Ascension revamps to enter new era
Ascension’s future will not involve prioritizing its hospital operations, a trend throughout healthcare and one that’s lauded by industry experts.
As the largest Catholic health system in the country aims to reduce its hospital footprint and trim its leadership structure, it will look for partners that provide care in other settings, such as urgent care, skilled nursing, home health and telemedicine.
It will also focus on growing its ancillary businesses, including its revenue-cycle management, group purchasing and investment arms.
Many health systems are taking similar approaches as they cope with a vortex of financial headwinds. Consumers are circumventing hospitals to find cheaper outpatient care and have trouble paying on time or at all when they end up in the hospital. Drugs and labor are increasingly more expensive for health systems that are facing lower reimbursement from government payers.
Ascension CEO Anthony Tersigni shared these developments and the company’s new “strategic direction” via video with his 165,000 employees on March 23, outlining changes including reshuffling management and implementing new staffing models as well as pay cuts, which do not spare Tersigni and executives who report to him.
Ascension is offloading hospitals in markets where it does not lead, evidenced by its latest sale of St. Vincent Medical Center in Bridgeport, Conn., to Hartford HealthCare.
“There has always been a need for hospitals in our country but not as many as we have today,” Tersigni said in an interview. “We don’t need to control everything. What we need to do is collectively control the patient experience along the continuum.”
While he did not specify if more layoffs are coming,
“There has always been a need for hospitals in our country but not as many as we have today. We don’t need to control everything. What we need to do is collectively control the patient experience along the continuum.” Anthony Tersigni CEO Ascension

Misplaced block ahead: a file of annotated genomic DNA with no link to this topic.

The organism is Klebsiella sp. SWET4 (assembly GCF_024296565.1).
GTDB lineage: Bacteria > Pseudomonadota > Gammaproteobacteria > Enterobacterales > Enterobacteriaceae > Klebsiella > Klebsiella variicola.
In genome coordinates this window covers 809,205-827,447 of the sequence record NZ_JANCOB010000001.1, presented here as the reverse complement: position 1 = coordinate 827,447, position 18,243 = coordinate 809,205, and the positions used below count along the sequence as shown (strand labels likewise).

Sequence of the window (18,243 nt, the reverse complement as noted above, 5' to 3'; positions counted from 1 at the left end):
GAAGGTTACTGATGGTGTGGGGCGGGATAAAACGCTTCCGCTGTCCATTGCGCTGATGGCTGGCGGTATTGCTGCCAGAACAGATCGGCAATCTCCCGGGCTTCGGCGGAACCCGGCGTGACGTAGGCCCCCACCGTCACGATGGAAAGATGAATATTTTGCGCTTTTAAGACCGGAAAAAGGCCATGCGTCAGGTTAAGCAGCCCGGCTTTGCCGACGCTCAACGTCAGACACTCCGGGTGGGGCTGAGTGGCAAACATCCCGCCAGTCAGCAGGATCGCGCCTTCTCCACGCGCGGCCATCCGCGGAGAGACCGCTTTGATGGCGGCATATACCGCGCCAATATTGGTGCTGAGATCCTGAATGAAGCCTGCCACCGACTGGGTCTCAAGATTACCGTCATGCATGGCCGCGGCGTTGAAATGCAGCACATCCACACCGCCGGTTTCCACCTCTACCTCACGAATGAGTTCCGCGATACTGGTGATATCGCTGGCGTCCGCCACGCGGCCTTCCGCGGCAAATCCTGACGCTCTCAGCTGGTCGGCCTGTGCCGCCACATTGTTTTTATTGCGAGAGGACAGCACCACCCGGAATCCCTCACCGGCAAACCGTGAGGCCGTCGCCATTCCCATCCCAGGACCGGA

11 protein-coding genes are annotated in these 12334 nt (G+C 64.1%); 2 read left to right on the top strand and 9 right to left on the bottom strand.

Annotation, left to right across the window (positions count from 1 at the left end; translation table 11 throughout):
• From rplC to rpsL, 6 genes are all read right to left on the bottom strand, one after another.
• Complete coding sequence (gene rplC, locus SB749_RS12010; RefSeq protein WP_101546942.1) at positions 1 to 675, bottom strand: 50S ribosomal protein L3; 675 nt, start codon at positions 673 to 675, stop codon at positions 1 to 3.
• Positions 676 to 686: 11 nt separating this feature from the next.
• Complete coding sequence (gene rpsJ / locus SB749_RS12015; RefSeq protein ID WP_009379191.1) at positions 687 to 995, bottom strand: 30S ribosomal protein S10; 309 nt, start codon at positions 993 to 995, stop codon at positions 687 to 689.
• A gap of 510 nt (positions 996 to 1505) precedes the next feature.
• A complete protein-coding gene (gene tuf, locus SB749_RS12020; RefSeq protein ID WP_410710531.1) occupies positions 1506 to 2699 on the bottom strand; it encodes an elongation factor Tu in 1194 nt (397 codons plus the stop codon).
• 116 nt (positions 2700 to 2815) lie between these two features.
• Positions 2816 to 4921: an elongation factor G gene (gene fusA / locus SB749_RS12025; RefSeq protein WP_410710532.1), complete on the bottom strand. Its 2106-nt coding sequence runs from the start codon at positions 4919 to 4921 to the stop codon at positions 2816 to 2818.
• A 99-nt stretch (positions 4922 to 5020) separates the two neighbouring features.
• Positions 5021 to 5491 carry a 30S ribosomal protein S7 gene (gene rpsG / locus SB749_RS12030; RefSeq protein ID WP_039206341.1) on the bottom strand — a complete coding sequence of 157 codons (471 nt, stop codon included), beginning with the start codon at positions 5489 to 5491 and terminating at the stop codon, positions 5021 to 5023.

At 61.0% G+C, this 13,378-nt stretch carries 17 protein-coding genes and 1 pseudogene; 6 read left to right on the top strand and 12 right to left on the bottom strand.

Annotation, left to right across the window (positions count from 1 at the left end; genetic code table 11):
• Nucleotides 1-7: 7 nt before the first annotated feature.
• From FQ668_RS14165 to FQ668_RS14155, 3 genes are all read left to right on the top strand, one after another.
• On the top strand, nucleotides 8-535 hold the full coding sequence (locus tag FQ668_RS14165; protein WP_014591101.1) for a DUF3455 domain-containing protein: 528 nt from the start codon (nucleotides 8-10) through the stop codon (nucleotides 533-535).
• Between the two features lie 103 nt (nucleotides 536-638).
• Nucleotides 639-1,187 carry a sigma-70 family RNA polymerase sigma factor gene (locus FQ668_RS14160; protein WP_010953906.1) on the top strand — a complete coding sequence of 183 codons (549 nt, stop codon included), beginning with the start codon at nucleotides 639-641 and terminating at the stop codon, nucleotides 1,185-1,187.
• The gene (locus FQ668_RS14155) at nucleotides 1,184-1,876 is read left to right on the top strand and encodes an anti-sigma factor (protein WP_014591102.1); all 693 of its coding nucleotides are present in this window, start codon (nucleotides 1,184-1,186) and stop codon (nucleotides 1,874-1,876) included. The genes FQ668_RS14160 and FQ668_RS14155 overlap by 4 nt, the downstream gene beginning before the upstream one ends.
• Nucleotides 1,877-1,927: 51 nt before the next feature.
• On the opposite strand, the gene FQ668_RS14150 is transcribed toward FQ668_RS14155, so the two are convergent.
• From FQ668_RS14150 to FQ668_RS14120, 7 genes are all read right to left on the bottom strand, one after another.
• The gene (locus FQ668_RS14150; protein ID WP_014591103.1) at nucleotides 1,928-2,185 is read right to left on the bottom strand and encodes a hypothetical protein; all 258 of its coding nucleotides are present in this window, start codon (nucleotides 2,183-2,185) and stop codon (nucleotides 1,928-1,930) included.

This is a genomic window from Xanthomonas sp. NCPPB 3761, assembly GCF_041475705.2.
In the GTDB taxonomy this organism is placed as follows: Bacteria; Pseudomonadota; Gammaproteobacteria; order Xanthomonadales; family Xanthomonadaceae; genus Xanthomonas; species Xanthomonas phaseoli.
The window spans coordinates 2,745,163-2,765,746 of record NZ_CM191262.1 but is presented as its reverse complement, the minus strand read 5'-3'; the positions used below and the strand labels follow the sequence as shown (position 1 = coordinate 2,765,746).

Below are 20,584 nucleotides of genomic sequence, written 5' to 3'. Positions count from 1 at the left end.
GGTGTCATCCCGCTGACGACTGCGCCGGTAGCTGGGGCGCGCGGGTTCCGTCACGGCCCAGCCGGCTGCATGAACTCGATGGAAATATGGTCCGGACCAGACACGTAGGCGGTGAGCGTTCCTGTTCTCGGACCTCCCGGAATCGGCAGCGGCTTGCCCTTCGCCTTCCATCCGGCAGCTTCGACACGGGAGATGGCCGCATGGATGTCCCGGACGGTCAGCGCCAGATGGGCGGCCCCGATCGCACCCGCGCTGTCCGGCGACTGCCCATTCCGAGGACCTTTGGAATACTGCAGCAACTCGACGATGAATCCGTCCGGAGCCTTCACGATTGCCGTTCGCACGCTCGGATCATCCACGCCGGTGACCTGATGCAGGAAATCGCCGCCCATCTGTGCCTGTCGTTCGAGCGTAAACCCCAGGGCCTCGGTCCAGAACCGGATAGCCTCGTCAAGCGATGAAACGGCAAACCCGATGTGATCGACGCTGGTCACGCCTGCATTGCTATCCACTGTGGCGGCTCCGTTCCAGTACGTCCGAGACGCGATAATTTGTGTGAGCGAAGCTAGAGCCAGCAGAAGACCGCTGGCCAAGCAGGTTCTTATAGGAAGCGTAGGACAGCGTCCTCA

these types of announcements are typically followed by staffing reductions, said Juan Morado Jr., of counsel at law firm Benesch. But this shift to outpatient care and a streamlined management model is consistent with the gradual transition taking place across the industry, he said.
“The first step is taking a hard look and analyzing what is working in terms of size of facilities,” Morado said. “A hospital with 100-plus beds is hard to keep fully staffed and get the appropriate level of care out of them.”
It is part of an emerging digital wave, he said. “When you look at patients who are immobile, that’s where telemedicine will provide a big benefit,” Morado said. “It is also a way for Ascension to serve the baby boomers and possibly partner with a long-term care chain.”
The trend sometimes means bypassing inpatient care. “Some of the innovations we see in care delivery go around the hospital entirely,” Chapin White, a senior policy researcher at RAND Corp., said during a recent webinar on healthcare consolidation. “Maybe that is the ideal outcome.”
Ascension is implementing a systemwide digital strategy, led by a new chief digital officer who will start later this year. (See related story, p. 11) The executive, who is joining Ascension from a major technology company, is tasked with harmonizing clinical practices, unifying the billing system and improving price transparency—something Tersigni admits is not a strength for the system.
Disruption will come from outside the industry, so Ascension needs to understand how they think, Tersigni said.
“With a system that big, the digital side and back office are where you can add a lot of value,” said Tom Scully, partner at the investment firm Welsh, Carson, Anderson & Stowe. “Nothing they are doing is surprising—they are trying to stay ahead of the curve.”
Part of the new direction involves investing more in ancillary businesses that raked in $150 million in revenue last year. Some of its “solutions” arm includes its group purchasing organization, the Resource Group; its revenue-cycle management business, R1 RCM; its consulting group, Ascension Care Management; its venture capital group, Ascension Ventures; and Ascension Holdings International, which focuses on international investment.
Ascension’s non-operating gains and investment income have been a bright spot amid industrywide declines in operating income and inpatient volume. Through the first half of Ascension’s fiscal 2018, which began June 1, 2017, the system’s operating income fell to $84.7 million on revenue of $11.3 billion, a 78% decline from $379.6 million of operating income on revenue of $11.4 billion. Its net non-operating gains more than doubled to $923.2 million over that time.
“This move is definitely going to be one to watch as we continue to look at new revenue streams, efficiencies within the healthcare system and how we continue to embrace a more interconnected way of practicing medicine,” Morado said. ●